Alarm fatigue poses a significant risk to patient safety, leading to medical mistakes, serious injuries, and even death. Alarm fatigue refers to the sensory overload occurring because of clinicians’ exposure to a growing number of alarm systems, making the clinicians desensitized to the sounds and increasing their rate of missing potentially critical alarms.
According to research, 72% to 99% of alarms are false. By assuming that alarms are clinically insignificant, health workers risk causing patient harm.
The Joint Commission, an organization that accredits U.S. hospitals, reports that clinical devices may sound tens of thousands of alarms in a hospital every day. Many of these alerts are nuisance or false alarms, indicating conditions that do not need clinical intervention. The more often the devices issue false alarms, the more unlikely healthcare professionals are to respond to them.
From 2005 to 2008, the Food and Drug Administration (FDA) identified 566 deaths linked to alarms. A Boston Globe investigation found at least 216 deaths occurred from 2005 to mid-2010 connected to alarms on the patient monitors that track vital signs like breathing and heart function. In many of these cases, medical personnel failed to notice the alarm or did not respond with urgency.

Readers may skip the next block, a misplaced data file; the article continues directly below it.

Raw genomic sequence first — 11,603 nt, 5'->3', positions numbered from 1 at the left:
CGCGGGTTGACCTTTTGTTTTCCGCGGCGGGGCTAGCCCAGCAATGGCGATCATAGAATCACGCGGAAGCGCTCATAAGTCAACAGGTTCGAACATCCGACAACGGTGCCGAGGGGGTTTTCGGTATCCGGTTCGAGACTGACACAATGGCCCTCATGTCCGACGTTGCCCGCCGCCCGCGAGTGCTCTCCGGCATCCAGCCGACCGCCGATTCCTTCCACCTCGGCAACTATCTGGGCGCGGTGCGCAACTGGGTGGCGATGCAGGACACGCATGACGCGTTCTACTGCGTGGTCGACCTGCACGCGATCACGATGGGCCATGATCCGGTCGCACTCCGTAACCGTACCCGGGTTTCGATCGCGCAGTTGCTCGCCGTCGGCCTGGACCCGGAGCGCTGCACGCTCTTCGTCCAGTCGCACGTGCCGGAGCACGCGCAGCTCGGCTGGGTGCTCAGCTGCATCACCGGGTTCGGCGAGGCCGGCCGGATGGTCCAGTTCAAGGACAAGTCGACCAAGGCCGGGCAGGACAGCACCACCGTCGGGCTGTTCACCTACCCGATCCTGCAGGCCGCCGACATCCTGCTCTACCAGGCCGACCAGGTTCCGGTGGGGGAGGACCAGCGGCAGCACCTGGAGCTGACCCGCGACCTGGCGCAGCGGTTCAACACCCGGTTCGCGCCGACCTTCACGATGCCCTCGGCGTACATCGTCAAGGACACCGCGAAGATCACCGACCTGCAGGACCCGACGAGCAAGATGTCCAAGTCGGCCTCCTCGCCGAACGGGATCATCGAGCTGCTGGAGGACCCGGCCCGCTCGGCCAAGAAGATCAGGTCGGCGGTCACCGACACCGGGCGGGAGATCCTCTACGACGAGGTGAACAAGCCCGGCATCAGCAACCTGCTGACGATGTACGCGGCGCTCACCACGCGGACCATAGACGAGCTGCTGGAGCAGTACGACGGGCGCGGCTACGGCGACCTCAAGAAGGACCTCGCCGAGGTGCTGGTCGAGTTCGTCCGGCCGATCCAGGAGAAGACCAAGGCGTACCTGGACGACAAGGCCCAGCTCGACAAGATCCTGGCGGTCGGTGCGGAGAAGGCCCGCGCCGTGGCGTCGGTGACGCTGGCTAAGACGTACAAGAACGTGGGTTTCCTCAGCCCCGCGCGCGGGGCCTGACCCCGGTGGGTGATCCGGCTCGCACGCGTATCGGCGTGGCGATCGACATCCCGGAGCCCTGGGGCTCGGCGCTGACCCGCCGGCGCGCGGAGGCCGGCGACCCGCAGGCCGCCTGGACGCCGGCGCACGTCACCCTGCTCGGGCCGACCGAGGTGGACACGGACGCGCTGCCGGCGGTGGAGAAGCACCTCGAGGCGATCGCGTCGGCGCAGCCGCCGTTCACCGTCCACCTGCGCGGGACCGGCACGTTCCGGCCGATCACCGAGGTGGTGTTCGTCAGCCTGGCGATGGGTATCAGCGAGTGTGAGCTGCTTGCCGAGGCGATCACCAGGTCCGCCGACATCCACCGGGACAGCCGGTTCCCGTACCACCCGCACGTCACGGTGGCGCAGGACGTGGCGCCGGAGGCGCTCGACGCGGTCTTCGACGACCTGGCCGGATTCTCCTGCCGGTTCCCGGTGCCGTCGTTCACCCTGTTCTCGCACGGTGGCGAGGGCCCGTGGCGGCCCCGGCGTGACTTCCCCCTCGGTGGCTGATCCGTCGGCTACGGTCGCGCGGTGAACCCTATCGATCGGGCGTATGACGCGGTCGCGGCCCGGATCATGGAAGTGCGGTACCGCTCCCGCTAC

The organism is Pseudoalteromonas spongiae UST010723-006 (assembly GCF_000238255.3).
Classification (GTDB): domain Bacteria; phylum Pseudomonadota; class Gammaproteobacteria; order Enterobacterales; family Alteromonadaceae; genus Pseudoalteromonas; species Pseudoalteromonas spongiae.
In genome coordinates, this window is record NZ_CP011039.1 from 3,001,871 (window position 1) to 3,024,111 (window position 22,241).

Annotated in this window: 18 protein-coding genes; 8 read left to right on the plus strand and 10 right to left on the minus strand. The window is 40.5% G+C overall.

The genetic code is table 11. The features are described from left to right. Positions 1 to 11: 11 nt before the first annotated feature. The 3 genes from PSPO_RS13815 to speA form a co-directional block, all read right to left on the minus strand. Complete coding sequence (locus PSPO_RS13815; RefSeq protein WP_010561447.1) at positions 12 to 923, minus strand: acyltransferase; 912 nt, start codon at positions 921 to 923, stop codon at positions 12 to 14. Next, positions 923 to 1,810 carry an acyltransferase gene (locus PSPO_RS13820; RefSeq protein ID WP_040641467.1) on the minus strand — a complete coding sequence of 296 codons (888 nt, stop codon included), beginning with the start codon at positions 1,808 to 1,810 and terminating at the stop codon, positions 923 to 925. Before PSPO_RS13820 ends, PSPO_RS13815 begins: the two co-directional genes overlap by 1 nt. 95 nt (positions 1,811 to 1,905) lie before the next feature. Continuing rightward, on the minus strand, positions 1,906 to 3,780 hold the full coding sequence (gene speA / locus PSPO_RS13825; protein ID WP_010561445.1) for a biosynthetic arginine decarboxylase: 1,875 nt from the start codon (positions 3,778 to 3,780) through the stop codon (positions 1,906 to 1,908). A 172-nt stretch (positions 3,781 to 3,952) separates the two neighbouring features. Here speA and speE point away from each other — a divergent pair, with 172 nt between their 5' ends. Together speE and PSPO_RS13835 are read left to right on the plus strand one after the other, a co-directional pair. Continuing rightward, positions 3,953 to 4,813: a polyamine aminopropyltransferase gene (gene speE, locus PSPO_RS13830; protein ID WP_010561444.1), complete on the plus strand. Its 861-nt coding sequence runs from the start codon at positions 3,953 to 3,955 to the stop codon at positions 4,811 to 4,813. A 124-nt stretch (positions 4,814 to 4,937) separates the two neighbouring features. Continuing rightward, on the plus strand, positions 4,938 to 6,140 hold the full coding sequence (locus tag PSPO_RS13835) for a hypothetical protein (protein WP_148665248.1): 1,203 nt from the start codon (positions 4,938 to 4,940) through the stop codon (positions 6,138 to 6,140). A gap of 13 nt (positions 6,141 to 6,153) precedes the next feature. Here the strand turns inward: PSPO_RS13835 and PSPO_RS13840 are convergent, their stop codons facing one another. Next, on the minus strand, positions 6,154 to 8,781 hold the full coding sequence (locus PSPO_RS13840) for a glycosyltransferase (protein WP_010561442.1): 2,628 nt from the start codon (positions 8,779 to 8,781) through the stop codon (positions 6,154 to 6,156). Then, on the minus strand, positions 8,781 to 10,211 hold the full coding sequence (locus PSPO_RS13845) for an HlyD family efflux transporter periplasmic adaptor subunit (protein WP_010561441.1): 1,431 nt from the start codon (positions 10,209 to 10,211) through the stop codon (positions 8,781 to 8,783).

The Joint Commission received 80 reports of alarm-related events that resulted in death from 2009 to mid-2012. In the same period, 13 reported alarm-related events led to permanent loss of function, and five events caused extended stay or unanticipated additional care. Hospitals report such events to the organization voluntarily, so, likely, numerous alarm-related injuries or deaths were not reported.
A 35-year-old man went into a permanent coma after the alarms that sounded for long periods to signal his oxygen was being slowly cut off were ignored by medical personnel. In another case, a 60-year-old man suffered a head injury after falling from a tree. He died because of delayed response to the alarm signal that was indicating his conditions had changed significantly.
Some of the factors that malpractice lawyers in Chicago, among other groups of people, have seen to contribute to alarm fatigue in hospitals include:
Although hospitals are individually taking approaches to combat alarm fatigue, there are still no universal solutions to the issue.